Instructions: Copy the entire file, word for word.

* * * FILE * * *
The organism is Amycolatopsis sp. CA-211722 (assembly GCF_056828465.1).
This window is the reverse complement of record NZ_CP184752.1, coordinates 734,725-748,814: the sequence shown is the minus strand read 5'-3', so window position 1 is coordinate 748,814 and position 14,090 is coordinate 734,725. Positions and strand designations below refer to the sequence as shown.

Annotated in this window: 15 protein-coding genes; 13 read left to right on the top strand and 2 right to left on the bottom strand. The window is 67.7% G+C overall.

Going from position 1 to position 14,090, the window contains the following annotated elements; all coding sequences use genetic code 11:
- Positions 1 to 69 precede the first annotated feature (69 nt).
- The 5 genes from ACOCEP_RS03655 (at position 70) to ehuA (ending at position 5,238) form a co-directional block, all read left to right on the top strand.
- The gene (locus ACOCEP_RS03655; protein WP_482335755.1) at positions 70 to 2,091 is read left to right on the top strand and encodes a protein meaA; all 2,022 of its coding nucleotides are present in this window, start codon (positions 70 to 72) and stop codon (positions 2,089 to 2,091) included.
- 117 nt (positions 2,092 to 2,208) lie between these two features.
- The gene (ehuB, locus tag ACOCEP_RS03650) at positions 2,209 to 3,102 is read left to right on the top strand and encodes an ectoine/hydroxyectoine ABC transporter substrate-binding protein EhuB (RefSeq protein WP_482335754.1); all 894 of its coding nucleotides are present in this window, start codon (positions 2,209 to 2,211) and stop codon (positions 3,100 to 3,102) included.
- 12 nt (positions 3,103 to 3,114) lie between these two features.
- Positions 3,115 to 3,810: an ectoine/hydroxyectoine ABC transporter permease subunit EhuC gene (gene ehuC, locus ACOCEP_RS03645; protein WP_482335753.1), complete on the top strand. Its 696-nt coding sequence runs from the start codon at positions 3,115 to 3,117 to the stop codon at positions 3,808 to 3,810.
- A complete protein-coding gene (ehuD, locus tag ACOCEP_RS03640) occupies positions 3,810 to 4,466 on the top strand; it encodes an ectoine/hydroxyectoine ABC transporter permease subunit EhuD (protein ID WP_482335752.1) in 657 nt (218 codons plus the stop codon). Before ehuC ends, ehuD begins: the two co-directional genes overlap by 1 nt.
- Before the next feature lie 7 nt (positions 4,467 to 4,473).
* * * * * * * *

The organism is Amycolatopsis sp. CA-211722 (assembly GCF_056828465.1).
This window is the reverse complement of record NZ_CP184752.1, coordinates 734,725-748,814: the sequence shown is the minus strand read 5'-3', so window position 1 is coordinate 748,814 and position 14,090 is coordinate 734,725. Positions and strand designations below refer to the sequence as shown.

Annotated in this window: 15 protein-coding genes; 13 read left to right on the top strand and 2 right to left on the bottom strand. The window is 67.7% G+C overall.

Going from position 1 to position 14,090, the window contains the following annotated elements; all coding sequences use genetic code 11:
- Positions 1 to 69 precede the first annotated feature (69 nt).
- The 5 genes from ACOCEP_RS03655 (at position 70) to ehuA (ending at position 5,238) form a co-directional block, all read left to right on the top strand.
- The gene (locus ACOCEP_RS03655; protein WP_482335755.1) at positions 70 to 2,091 is read left to right on the top strand and encodes a protein meaA; all 2,022 of its coding nucleotides are present in this window, start codon (positions 70 to 72) and stop codon (positions 2,089 to 2,091) included.
- 117 nt (positions 2,092 to 2,208) lie between these two features.
- The gene (ehuB, locus tag ACOCEP_RS03650) at positions 2,209 to 3,102 is read left to right on the top strand and encodes an ectoine/hydroxyectoine ABC transporter substrate-binding protein EhuB (RefSeq protein WP_482335754.1); all 894 of its coding nucleotides are present in this window, start codon (positions 2,209 to 2,211) and stop codon (positions 3,100 to 3,102) included.
- 12 nt (positions 3,103 to 3,114) lie between these two features.
- Positions 3,115 to 3,810: an ectoine/hydroxyectoine ABC transporter permease subunit EhuC gene (gene ehuC, locus ACOCEP_RS03645; protein WP_482335753.1), complete on the top strand. Its 696-nt coding sequence runs from the start codon at positions 3,115 to 3,117 to the stop codon at positions 3,808 to 3,810.
- A complete protein-coding gene (ehuD, locus tag ACOCEP_RS03640) occupies positions 3,810 to 4,466 on the top strand; it encodes an ectoine/hydroxyectoine ABC transporter permease subunit EhuD (protein ID WP_482335752.1) in 657 nt (218 codons plus the stop codon). Before ehuC ends, ehuD begins: the two co-directional genes overlap by 1 nt.
- Before the next feature lie 7 nt (positions 4,467 to 4,473).